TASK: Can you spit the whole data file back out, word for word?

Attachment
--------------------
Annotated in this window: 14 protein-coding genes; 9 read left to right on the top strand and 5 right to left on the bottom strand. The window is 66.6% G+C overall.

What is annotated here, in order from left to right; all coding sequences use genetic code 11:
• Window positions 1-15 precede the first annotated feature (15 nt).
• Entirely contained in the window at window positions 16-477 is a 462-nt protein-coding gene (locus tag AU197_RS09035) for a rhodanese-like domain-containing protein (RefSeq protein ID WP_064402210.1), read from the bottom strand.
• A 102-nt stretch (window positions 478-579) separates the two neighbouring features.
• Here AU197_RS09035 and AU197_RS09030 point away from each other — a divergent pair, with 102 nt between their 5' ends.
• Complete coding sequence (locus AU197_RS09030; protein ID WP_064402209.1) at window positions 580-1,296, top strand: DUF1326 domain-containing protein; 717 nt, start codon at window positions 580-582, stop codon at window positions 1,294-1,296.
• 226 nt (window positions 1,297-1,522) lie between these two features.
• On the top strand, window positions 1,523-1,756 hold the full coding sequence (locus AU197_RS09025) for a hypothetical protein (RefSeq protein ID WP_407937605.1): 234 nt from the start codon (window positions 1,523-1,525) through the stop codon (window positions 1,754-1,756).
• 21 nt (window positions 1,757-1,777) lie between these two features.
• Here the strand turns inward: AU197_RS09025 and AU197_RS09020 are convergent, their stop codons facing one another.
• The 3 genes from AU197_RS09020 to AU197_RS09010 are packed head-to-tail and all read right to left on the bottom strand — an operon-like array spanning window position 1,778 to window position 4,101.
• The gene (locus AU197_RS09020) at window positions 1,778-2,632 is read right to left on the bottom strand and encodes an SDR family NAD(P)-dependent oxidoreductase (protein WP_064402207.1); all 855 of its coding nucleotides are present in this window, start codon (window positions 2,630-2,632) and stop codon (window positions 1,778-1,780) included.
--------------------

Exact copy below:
Annotated in this window: 14 protein-coding genes; 9 read left to right on the top strand and 5 right to left on the bottom strand. The window is 66.6% G+C overall.

What is annotated here, in order from left to right; all coding sequences use genetic code 11:
• Window positions 1-15 precede the first annotated feature (15 nt).
• Entirely contained in the window at window positions 16-477 is a 462-nt protein-coding gene (locus tag AU197_RS09035) for a rhodanese-like domain-containing protein (RefSeq protein ID WP_064402210.1), read from the bottom strand.
• A 102-nt stretch (window positions 478-579) separates the two neighbouring features.
• Here AU197_RS09035 and AU197_RS09030 point away from each other — a divergent pair, with 102 nt between their 5' ends.
• Complete coding sequence (locus AU197_RS09030; protein ID WP_064402209.1) at window positions 580-1,296, top strand: DUF1326 domain-containing protein; 717 nt, start codon at window positions 580-582, stop codon at window positions 1,294-1,296.
• 226 nt (window positions 1,297-1,522) lie between these two features.
• On the top strand, window positions 1,523-1,756 hold the full coding sequence (locus AU197_RS09025) for a hypothetical protein (RefSeq protein ID WP_407937605.1): 234 nt from the start codon (window positions 1,523-1,525) through the stop codon (window positions 1,754-1,756).
• 21 nt (window positions 1,757-1,777) lie between these two features.
• Here the strand turns inward: AU197_RS09025 and AU197_RS09020 are convergent, their stop codons facing one another.
• The 3 genes from AU197_RS09020 to AU197_RS09010 are packed head-to-tail and all read right to left on the bottom strand — an operon-like array spanning window position 1,778 to window position 4,101.
• The gene (locus AU197_RS09020) at window positions 1,778-2,632 is read right to left on the bottom strand and encodes an SDR family NAD(P)-dependent oxidoreductase (protein WP_064402207.1); all 855 of its coding nucleotides are present in this window, start codon (window positions 2,630-2,632) and stop codon (window positions 1,778-1,780) included.